Drones are selling like hotcakes but there’s one “big, bad wolf” that’s causing problems: the FAA. The Federal Aviation Administration still has a bunch of rules for drone operations, one of which stipulates that an UAV can’t fly beyond the ground pilot’s visual line of sight. But one lucky startup called PrecisionHawk received an exemption #actionmagic
The exemption came in the same day that the FAA implemented Part 107 rules that dictate the way in which businesses can use small drones (up to 55 pounds). So what makes PrecisionHawk special? First of all, they don’t manufacture drones for mere amusement. Their fixed-wings unmanned vehicles serve agricultural objectives; moreover, DataMapper, their cloud-based software analyzes aerial images to help clients figure out easily what needs to be done.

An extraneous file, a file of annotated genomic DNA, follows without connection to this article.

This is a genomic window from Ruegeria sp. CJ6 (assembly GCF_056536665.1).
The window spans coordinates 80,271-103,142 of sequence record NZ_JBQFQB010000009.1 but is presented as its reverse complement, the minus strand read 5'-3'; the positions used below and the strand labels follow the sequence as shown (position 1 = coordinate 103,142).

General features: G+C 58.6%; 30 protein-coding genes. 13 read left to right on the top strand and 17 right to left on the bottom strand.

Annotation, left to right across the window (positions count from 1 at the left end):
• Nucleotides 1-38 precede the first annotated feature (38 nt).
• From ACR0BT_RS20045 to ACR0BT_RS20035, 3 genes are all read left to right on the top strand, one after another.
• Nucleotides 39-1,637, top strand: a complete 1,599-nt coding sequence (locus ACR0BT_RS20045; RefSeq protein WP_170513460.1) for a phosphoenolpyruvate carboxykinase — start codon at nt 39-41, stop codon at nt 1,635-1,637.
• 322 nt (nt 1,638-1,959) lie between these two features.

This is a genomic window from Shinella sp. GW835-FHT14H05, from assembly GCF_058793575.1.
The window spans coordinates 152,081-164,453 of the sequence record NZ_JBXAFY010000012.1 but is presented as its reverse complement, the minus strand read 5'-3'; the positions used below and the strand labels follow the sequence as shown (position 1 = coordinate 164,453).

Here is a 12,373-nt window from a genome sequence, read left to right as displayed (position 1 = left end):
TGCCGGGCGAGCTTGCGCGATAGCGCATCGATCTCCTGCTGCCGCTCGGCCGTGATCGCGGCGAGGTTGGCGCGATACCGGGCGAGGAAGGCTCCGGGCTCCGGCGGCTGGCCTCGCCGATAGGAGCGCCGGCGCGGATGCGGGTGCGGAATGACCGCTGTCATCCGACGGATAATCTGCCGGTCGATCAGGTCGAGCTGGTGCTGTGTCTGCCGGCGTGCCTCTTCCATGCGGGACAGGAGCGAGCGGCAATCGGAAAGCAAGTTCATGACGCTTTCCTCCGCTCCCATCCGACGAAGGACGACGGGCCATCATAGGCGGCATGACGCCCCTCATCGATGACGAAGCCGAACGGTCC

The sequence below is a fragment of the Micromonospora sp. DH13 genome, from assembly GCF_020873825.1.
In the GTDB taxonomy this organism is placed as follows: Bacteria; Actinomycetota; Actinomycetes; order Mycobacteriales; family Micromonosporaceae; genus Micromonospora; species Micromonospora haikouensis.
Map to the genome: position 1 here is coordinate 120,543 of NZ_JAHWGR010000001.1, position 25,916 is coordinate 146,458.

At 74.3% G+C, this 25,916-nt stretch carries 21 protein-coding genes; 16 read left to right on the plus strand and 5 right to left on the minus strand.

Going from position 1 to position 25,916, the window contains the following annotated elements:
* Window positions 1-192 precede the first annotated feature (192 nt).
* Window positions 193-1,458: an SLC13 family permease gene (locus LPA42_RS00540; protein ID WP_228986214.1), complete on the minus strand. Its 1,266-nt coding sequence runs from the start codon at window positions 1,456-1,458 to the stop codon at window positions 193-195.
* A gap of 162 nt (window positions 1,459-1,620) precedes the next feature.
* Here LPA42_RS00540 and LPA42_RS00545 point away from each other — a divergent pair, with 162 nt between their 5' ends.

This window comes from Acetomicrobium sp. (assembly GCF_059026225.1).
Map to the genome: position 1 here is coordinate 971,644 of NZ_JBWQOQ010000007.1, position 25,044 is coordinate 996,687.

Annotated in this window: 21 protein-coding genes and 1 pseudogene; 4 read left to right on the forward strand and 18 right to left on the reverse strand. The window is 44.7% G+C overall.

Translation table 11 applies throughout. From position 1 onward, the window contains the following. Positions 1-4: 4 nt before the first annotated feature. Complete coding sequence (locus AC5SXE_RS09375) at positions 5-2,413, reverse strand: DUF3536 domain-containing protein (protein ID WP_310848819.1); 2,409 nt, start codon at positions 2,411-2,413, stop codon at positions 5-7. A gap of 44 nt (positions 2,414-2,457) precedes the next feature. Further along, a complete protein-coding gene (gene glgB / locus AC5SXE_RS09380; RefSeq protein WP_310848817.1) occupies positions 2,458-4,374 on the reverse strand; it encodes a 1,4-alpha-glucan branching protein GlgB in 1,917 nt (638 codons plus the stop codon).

“In agriculture, now that we have an exemption to fly beyond the visual line of sight, we can fly an entire farm, not just one field, efficiently”, says PrecisionHawk EVP Thomas Haun. The one small step for FAA became a giant leap for the startup! That doesn’t mean they have green light in all areas, though. The company still has to avoid flying over people, never take off after sunset and so on.
The first part is easily done through a smart safety system. Instead of relying on operators with FPV footage, PrecisionHawk makes use of a low altitude traffic system with data supplied by Harris. This makes the whole process automatic, saving time and resources.